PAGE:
“They can talk about crocheting. They can talk about making stuff for someone when they get out,” she said.
“If you changed their clothing and the locale, it would be just like Knitty Night at Knitty Stash,” Mumma said, referring to a weekly knitting session at a Homer fiber arts supply store.
“If you saw us sitting there, we would look like any group of women crocheting, laughing and crying and sharing,” Smalley said.
Because the women use donated yarn, that also forces them to be creative, Smalley said.
“If you go to Joann Fabrics, you get the yarn you want. If you’re at Wildwood, you get the yarn you have,” she said. “They put together things in amazing ways.”
Smalley has been crocheting about 12 years. She calls herself “the yarn facilitator.”
“I’m not a super crocheter. I’m not a super teacher, but I’m willing to beg for yarn and go in and teach the women,” Smalley said. “People in the community have been really generous with donating yarn. In three years we’ve probably donated enough yarn to go to the moon and back.”
In the central peninsula, yarn can be donated at Smalley’s church, Soldotna United Methodist Church. In Homer, Mumma said yarn donations can be dropped off at the Knitty Stash on Main Street. Because the yarn needs to be washed, donations should be acrylic and not wool, Mumma said.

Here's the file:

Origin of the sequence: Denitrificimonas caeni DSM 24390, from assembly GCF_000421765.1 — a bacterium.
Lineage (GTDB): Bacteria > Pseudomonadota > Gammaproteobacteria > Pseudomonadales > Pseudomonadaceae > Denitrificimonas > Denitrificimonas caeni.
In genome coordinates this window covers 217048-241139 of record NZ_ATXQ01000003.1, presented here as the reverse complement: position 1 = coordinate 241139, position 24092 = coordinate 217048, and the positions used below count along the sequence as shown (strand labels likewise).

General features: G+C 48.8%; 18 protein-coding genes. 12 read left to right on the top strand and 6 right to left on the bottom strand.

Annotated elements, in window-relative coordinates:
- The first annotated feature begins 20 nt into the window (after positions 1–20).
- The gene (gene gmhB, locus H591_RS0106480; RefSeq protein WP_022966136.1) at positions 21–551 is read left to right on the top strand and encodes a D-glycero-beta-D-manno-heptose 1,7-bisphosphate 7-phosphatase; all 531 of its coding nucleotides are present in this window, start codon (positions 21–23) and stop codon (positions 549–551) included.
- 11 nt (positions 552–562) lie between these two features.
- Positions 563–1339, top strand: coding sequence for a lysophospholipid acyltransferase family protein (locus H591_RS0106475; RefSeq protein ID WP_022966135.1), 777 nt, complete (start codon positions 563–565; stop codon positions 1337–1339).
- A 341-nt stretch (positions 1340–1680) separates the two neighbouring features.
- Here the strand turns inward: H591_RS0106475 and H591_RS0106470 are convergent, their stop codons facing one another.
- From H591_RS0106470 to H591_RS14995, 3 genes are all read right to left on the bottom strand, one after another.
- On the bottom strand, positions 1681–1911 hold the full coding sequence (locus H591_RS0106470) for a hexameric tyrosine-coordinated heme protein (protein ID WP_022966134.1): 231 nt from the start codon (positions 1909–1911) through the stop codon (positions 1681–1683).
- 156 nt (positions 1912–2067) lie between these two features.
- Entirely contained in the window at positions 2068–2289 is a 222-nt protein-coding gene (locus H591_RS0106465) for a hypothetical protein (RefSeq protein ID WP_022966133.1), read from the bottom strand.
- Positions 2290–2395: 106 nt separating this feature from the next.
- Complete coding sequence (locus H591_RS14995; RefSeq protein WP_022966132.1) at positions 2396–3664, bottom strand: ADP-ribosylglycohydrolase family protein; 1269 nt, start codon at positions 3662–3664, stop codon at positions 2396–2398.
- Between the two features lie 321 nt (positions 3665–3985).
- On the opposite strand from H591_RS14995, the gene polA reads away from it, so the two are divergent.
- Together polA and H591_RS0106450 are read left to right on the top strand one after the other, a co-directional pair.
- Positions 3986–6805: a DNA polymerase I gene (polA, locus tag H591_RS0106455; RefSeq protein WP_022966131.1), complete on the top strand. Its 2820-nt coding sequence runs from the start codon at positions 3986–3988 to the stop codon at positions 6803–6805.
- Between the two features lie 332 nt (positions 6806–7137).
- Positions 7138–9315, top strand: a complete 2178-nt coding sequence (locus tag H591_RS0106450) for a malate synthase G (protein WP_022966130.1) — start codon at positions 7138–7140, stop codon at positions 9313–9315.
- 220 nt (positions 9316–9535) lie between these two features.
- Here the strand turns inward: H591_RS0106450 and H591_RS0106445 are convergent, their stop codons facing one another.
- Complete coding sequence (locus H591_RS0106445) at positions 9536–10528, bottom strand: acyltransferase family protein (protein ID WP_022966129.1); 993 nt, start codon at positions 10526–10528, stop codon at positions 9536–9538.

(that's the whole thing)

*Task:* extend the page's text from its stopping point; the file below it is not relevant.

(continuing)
“I feel like that’s something God has placed in my heart,” Mumma said of her work crocheting with the Wildwood women. “I want to do something for those women so when they get out they don’t fall into a black hole and when they get out they’re reoffending.”
“It’s a real gift for me,” Smalley said. “It can be a success where successes are few and far between. It’s a positive thing.”
White noted how the gift of the Wildwood women’s work circles back to help the women and children of Haven House.
“They feel a sense they’re contributing to a community,” she said. “Those types of actions are just huge. They create such a positive impact. That really speaks to the character of the people who are doing this.”
Michael Armstrong can be reached at email@example.com.